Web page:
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Notable News July 2020

It seems like everyone is talking about the Broadway musical Hamilton this month, so let’s take a cue from A.Ham himself and rise up because sitting is proving, yet again, to not be so good for us. Also, not good yet again? Covid-19. It’s especially not good for people with cancer. What is good? Advances in cancer treatment and a blood test that delivers super early cancer detection.

PanSeer

PanSeer is a non-invasive blood test that can detect five types of cancer up to four years earlier than current methods of diagnosis, reports theguardian.com. The blood test is not a cancer predictor, but instead is finding cancers before they cause symptoms or are detected through other screening methods. The test is not able to indicate the type of cancer a patient has, but, with further research, shows promise for early, non-invasive diagnosis. You can learn more here and here.

Photodynamic Therapies

Also showing promise is research regarding skin cancer treatments that could be used to treat other types of cancer, reports medicalxpress.com. Photodynamic therapies (PDT) which use light to treat skin cancers by destroying cancerous and precancerous cells could possibly be used to treat other types of cancers thanks to the development of silica nanocapsules that can be used to convert near-infrared light to visible light. Right now, PDT only works if the tumors are on or under the skin because it works with visible light to activate medications that are injected into unhealthy tissue. However, since near-infrared light can get deeper into the tissues and then be converted into visible light by the silica nanocapsules, the treatment becomes more versatile. Learn more about the process here.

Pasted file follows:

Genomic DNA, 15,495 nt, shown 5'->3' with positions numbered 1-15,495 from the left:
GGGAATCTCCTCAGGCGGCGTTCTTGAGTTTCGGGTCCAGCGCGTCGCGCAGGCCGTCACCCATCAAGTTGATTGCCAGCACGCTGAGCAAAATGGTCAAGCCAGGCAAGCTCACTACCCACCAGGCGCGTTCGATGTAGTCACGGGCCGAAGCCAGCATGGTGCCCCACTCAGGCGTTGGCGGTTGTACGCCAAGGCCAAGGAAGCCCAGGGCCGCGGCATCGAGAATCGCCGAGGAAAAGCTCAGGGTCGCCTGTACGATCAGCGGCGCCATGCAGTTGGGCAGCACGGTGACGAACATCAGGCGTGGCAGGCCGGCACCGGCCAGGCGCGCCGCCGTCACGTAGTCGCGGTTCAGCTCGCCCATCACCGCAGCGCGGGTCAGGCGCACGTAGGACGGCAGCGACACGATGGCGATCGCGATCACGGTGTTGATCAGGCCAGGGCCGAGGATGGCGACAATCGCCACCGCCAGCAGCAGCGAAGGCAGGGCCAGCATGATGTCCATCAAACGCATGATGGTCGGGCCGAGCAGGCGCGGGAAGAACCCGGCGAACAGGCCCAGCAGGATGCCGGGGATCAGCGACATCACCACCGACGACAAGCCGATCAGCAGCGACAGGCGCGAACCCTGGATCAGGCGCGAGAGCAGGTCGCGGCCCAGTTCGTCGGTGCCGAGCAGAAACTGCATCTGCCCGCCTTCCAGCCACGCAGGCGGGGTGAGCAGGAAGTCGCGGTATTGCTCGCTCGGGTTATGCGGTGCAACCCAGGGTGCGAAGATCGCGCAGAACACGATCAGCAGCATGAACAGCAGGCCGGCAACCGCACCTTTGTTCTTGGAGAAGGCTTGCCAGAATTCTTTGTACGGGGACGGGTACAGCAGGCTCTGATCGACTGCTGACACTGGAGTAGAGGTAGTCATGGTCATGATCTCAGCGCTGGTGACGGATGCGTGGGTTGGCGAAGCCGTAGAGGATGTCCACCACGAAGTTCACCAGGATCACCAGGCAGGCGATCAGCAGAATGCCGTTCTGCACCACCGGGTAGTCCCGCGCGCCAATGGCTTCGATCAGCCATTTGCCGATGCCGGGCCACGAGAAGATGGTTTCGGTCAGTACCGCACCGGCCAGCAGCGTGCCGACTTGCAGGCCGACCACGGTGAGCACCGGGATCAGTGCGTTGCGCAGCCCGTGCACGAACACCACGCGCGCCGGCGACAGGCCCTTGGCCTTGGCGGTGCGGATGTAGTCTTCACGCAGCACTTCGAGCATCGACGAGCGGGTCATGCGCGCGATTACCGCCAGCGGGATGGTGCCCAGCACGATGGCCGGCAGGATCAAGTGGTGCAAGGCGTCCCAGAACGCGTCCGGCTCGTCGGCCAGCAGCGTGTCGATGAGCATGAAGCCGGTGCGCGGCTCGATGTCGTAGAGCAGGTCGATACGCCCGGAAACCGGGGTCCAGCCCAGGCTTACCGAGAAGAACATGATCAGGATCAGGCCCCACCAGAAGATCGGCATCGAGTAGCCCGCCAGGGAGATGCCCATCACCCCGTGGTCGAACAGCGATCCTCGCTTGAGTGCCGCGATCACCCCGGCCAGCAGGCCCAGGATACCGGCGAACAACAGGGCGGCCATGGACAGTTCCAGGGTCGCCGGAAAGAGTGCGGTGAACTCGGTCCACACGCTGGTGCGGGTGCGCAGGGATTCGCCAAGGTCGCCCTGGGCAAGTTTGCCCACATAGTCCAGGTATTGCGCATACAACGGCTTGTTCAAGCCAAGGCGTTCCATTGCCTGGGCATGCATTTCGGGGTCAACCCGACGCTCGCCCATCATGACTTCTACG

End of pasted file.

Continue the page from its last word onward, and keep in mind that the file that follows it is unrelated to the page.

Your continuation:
Good Diet Improves Treatment

Speaking of versatile, changing your diet could really help during breast cancer treatment, says cancernetwork.com. Recently reported study findings show that a fasting mimicking diet is safe and effective during chemotherapy in women with early breast cancer. The diet appears to have a positive effect on how well the cancer treatment works, and also reduces the side effects caused by the treatment. Basically, the research found that when fasting, there were less nutrients and insulin for the healthy cells to address, indicating the body should conserve energy and put healthy cells into maintenance mode. Chemotherapy targets rapidly dividing cells, so instead of attacking the less-active healthy cells, it would easily find the malignant cells which don’t pick up on body signals and continue to divide despite the fast. Fasting mimicking diets are low-calorie, low-protein, low-carbohydrate, high-fat diet plans that trick your body into thinking it is fasting. You can learn more about fasting mimicking diets and breast cancer treatments here and here.